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 Header Item Ceisteanna ar Reachtaíocht a Gealladh - Questions on Promised Legislation (Continued)
 Header Item Sexual Offences (Amendment) Bill 2019: First Stage
 Header Item Ceisteanna (Atógáil) - Questions (Resumed)
 Header Item Cabinet Committee Meetings

Wednesday, 11 December 2019

Dáil Éireann Debate
Vol. 991 No. 2

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(Speaker Continuing)

[Deputy Malcolm Byrne: Information on Malcolm Byrne Zoom on Malcolm Byrne] Does he share my view that this attempt to smear the leader of the SDLP, Colum Eastwood, an excellent candidate who would turn up to represent the interests of this island, should be condemned by all free and fair-minded democrats?

An Leas-Cheann Comhairle: Information on Pat the Cope Gallagher Zoom on Pat the Cope Gallagher Just on the principle of an electoral commission.

Minister for Housing, Planning and Local Government (Deputy Eoghan Murphy): Information on Eoghan Murphy Zoom on Eoghan Murphy We will bring the legislation to Cabinet, I hope, in the next week.

Sexual Offences (Amendment) Bill 2019: First Stage

Deputy Donnchadh Ó Laoghaire: Information on Donnchadh Ó Laoghaire Zoom on Donnchadh Ó Laoghaire I move:

That leave be granted to introduce a Bill entitled an Act to amend the Criminal Law (Rape) Act 1981 (as amended) to enable complainants to be heard and legally represented in relation to applications to adduce evidence about the clothing worn by a complainant at the time of the alleged offence; to amend the provisions in respect of previous sexual history evidence and to provide for related matters.

Táim ag roinnt mo chuid ama le Teachta Martin Kenny. Approximately 12 months ago, it was reported that in a rape case in Cork, the defence lawyers introduced as evidence a lace thong belonging to a 17 year old complainant. It was an appalling and indefensible strategy that clearly implied that the victim was in some way responsible or to blame. The dreadful approach taken by the defence team in this case rightly drew criticism here and internationally. It was discussed in the Dáil when Deputy Coppinger brought the issue up. She quoted the barrister, who said:

Does the evidence out-rule the possibility that she was attracted to the defendant and open to meeting someone and being with someone? You have to look at the way she was dressed. She was wearing a thong with a lace front.

This was an appalling commentary and it was of no evidential value. Ultimately, it was an extremely cynical strategy.

  It was clear to me and to Deputy Martin Kenny as a consequence of this that there are not adequate protections for victims of rape and sexual offences to prevent this kind of behaviour, which has no evidential value. We have tried to fix this clear failing in the law. The legislation we are bringing forward tackles the use of references to clothing of the complainant in sexual offences trials. It would also ensure that there are greater safeguards to sexual history evidence being introduced. The manner in which this will work is that where it is sought to introduce clothing evidence, the defendant must make an application to the judge, who would have a hearing without the jury but with the legal representatives of the defence, the prosecution and, crucially, legal representation for the complainant, before deciding whether it would be admitted. This procedure exists in respect of sexual history. It could only be admitted if it was the case that it would not be possible for the defendant to have a fair trial without it being introduced. It is a very reasonable and sensible Bill. The other reform it introduces is that the complainant would be represented in any hearings on admissibility. That is not currently the case.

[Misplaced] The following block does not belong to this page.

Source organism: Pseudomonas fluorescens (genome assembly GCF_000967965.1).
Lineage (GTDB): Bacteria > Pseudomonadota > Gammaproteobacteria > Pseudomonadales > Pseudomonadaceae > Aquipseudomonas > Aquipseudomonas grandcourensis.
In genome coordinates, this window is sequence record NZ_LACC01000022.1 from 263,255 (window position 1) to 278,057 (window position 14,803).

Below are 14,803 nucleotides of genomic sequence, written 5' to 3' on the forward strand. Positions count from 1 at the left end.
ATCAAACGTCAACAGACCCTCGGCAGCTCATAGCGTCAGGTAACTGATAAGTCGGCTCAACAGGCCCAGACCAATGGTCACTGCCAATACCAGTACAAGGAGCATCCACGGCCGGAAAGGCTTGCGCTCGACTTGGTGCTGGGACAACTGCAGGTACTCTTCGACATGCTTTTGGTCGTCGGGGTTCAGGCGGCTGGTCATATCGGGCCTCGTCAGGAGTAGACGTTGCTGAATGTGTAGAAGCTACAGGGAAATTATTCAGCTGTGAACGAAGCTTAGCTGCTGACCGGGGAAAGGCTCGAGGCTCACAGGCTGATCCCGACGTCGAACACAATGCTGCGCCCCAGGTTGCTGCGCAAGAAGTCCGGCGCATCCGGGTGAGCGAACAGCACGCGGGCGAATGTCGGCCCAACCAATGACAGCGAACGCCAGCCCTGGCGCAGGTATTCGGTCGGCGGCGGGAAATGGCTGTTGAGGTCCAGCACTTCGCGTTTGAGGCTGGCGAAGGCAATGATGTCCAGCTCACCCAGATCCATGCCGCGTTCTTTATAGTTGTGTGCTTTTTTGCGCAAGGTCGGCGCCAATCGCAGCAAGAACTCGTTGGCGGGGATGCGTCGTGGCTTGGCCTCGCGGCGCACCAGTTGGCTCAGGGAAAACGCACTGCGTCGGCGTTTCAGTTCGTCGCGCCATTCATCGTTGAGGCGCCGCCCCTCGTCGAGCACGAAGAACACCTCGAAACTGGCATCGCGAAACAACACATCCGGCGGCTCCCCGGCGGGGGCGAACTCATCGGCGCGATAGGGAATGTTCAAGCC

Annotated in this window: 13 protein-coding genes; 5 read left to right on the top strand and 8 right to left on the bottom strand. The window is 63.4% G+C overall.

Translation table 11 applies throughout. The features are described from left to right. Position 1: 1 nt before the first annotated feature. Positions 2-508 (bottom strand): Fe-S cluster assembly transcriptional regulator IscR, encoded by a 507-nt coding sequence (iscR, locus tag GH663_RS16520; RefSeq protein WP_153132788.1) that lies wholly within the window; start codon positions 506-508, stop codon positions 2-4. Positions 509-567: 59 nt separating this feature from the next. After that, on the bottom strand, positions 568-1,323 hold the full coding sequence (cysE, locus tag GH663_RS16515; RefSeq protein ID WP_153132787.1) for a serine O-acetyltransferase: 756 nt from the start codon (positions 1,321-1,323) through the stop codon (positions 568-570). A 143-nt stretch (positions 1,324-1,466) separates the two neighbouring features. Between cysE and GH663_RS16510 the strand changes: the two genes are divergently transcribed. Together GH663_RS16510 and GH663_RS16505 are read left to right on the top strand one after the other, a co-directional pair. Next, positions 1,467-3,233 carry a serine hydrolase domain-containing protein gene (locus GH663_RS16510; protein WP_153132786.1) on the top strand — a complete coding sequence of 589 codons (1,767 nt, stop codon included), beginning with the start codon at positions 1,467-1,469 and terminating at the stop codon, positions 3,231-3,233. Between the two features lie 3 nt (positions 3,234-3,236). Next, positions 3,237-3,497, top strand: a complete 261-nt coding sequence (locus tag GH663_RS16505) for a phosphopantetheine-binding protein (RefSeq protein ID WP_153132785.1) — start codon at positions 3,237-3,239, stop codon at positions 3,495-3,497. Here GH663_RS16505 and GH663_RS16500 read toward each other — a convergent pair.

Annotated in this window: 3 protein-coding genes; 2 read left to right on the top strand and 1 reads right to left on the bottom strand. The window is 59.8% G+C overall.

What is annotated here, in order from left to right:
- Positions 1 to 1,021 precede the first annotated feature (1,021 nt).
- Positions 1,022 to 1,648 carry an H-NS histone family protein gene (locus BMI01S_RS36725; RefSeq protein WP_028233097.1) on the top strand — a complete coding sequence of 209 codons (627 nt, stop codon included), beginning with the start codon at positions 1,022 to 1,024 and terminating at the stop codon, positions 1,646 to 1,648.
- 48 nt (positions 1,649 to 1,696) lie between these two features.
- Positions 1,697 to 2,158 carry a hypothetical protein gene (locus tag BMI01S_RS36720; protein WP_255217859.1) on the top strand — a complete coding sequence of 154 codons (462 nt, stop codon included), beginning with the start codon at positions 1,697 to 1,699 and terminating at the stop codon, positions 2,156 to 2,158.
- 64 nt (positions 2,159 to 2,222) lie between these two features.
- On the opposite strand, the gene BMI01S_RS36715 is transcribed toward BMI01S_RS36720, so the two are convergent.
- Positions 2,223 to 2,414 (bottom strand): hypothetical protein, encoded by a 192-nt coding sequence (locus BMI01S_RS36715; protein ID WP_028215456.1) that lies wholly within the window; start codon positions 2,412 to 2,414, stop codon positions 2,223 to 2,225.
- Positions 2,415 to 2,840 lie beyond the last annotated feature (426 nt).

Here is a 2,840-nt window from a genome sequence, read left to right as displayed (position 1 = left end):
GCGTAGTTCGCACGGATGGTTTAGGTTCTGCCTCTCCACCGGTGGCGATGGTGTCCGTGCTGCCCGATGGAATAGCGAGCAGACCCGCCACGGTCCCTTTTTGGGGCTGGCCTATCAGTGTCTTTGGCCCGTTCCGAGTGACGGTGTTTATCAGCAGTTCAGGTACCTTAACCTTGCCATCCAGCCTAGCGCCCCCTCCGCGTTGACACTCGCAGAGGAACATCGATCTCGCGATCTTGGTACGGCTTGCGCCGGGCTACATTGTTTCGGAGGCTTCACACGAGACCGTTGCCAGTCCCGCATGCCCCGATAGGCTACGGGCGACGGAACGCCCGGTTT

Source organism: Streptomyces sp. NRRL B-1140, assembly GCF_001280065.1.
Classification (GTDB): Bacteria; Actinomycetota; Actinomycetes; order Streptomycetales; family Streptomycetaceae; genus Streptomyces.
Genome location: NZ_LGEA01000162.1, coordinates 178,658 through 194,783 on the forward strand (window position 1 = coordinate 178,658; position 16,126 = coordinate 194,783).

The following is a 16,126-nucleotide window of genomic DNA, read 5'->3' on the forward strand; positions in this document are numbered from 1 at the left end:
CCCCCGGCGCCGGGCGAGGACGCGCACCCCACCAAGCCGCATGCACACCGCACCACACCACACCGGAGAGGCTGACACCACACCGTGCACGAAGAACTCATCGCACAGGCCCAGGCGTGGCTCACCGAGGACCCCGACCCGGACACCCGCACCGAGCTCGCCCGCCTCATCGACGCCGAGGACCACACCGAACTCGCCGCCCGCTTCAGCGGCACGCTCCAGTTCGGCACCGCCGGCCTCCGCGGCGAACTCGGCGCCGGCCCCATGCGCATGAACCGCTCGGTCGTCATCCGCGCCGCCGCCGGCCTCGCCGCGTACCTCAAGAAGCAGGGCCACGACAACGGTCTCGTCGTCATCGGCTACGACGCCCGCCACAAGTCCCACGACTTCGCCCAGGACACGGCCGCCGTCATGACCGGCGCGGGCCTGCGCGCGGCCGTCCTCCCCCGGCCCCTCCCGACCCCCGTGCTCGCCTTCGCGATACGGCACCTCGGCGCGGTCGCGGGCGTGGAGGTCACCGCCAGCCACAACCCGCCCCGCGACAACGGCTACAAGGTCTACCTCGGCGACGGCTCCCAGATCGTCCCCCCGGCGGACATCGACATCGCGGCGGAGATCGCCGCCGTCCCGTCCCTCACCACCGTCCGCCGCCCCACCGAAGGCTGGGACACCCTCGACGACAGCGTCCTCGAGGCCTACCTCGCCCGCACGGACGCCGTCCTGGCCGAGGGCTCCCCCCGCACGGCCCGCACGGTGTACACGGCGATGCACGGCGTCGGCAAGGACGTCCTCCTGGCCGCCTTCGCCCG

There was no evidential value for the introduction of that evidence at the time. It was a form of victim blaming, which caused disgust in Ireland and throughout the world. We need to ensure that where evidence is introduced such as clothing or sexual history, it is done in a way that is relevant to the case and that there are safeguards. We need to ensure that it is not introduced in such a way as to impugn or shame the complainant or in a way that has no evidential value. This legislation has great value and will improve the conduct of sexual offences trials in this jurisdiction.

Deputy Martin Kenny: Information on Martin Kenny Zoom on Martin Kenny This Bill is warranted in the context of so many young women who fall foul of sexual violence and sexual attack and do not come forward. Very often, they do not come forward because of what they read in the newspapers and because of the atmosphere around all of that. They see these trials as a re-victimisation of the person and a degradation of their humanity. That is what happens in many cases when we have this type of aggressive cross-examination. The introduction of clothing in that manner, in that particular case and in others, has shone a bright light on the situation. As Deputy Ó Laoghaire pointed out, the Bill is about dealing with this specific aspect. If we deal with that aspect, we will have the opportunity to reassure people that the State is on the side of the victim and that we are not just allowing this type of situation to continue as it has for so long. Many women whom I have spoken to and I am sure many of us in this House have spoken to have been traumatised by what has happened to them and to their friends and colleagues in the past. It would be an appropriate step for this House to bring this Bill forward along with more legislation that I am sure is badly needed in this area.

An Leas-Cheann Comhairle: Information on Pat the Cope Gallagher Zoom on Pat the Cope Gallagher Is the Bill opposed?

Minister of State at the Department of the Taoiseach (Deputy Seán Kyne): Information on Seán Kyne Zoom on Seán Kyne No.